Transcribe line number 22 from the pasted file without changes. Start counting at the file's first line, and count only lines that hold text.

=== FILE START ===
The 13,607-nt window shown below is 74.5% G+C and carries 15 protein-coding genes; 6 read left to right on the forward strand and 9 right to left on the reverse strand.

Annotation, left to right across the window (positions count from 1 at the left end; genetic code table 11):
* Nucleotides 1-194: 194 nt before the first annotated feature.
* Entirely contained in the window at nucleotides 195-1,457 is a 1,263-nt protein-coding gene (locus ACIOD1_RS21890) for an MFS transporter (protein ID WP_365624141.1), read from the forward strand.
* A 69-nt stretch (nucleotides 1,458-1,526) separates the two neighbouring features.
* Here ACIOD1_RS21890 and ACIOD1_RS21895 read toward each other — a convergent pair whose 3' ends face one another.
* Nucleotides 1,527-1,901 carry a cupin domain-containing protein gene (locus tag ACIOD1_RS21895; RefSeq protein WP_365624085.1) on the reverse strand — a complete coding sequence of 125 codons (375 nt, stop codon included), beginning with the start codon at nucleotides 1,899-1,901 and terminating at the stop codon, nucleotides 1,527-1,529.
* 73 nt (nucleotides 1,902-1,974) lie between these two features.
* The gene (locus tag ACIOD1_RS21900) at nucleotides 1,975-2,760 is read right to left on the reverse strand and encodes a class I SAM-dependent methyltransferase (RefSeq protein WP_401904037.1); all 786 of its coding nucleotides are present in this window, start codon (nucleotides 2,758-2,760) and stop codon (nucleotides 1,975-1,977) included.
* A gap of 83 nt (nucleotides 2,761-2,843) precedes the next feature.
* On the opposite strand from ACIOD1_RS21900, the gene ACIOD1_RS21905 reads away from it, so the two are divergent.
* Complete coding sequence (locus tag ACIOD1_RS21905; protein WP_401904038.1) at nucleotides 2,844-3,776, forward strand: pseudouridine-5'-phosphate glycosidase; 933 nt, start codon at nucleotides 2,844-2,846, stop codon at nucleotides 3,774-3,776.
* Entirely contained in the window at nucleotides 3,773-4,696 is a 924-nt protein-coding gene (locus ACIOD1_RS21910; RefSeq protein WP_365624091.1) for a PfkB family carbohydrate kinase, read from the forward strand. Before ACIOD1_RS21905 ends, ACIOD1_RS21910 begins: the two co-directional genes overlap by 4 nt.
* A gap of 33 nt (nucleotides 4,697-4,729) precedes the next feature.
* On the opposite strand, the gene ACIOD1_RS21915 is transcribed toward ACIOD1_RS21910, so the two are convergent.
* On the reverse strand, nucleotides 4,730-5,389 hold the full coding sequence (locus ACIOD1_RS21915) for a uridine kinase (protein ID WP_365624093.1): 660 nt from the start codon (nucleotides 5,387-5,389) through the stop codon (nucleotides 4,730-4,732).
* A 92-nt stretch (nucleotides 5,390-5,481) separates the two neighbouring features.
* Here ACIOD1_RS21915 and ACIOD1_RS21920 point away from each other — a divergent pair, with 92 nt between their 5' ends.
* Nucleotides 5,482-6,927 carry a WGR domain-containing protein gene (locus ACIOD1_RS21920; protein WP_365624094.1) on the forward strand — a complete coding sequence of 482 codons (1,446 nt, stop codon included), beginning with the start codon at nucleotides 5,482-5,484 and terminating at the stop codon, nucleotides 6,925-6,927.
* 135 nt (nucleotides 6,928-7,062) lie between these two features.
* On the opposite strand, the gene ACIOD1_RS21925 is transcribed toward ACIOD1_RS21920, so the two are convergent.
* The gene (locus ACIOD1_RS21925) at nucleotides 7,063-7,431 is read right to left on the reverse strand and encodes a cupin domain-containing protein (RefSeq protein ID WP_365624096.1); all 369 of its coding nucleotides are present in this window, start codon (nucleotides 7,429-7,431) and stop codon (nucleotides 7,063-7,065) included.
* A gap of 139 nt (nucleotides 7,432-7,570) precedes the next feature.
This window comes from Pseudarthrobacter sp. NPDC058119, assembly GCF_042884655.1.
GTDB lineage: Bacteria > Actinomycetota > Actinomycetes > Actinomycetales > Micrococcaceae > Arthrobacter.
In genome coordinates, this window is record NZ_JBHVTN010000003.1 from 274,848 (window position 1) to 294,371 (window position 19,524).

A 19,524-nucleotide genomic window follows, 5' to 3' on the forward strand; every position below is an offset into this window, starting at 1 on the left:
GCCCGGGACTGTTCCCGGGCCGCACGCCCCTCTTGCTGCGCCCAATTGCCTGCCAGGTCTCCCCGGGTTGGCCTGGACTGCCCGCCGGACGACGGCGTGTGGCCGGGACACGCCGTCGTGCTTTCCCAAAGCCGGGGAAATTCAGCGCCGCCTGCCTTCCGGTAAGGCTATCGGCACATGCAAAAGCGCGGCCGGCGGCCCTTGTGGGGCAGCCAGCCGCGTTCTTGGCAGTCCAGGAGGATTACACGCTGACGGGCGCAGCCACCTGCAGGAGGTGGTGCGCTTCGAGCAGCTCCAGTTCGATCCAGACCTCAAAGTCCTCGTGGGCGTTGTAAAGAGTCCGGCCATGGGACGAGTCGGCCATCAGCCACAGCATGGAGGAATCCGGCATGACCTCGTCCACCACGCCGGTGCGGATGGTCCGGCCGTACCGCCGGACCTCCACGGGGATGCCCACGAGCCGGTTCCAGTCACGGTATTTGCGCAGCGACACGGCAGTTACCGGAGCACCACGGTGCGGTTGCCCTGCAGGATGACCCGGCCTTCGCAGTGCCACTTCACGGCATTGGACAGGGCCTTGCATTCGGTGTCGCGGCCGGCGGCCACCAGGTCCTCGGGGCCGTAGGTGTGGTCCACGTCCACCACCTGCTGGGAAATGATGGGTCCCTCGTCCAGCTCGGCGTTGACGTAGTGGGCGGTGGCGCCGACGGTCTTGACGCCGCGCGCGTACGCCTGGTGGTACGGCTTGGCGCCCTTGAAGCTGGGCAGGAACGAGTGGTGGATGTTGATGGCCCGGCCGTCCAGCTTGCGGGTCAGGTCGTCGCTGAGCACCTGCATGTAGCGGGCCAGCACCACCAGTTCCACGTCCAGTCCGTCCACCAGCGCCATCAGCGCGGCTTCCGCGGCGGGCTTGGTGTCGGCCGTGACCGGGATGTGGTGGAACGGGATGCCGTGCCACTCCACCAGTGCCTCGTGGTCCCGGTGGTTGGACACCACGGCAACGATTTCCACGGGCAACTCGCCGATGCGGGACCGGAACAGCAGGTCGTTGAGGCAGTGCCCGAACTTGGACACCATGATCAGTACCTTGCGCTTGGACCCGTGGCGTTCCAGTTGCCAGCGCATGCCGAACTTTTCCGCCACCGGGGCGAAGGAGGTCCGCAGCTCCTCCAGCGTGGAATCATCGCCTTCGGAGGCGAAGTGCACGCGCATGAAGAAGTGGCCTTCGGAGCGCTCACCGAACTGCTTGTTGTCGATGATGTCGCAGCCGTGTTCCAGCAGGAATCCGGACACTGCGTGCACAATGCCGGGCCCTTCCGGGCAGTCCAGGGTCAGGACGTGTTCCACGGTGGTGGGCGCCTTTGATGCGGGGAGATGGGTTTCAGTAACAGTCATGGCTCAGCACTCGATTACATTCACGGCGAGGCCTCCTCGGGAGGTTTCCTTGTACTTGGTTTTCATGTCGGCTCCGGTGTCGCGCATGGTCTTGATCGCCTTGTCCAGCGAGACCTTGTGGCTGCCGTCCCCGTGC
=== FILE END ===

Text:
* The gene (locus ACIOD1_RS21925) at nucleotides 7,063-7,431 is read right to left on the reverse strand and encodes a cupin domain-containing protein (RefSeq protein ID WP_365624096.1); all 369 of its coding nucleotides are present in this window, start codon (nucleotides 7,429-7,431) and stop codon (nucleotides 7,063-7,065) included.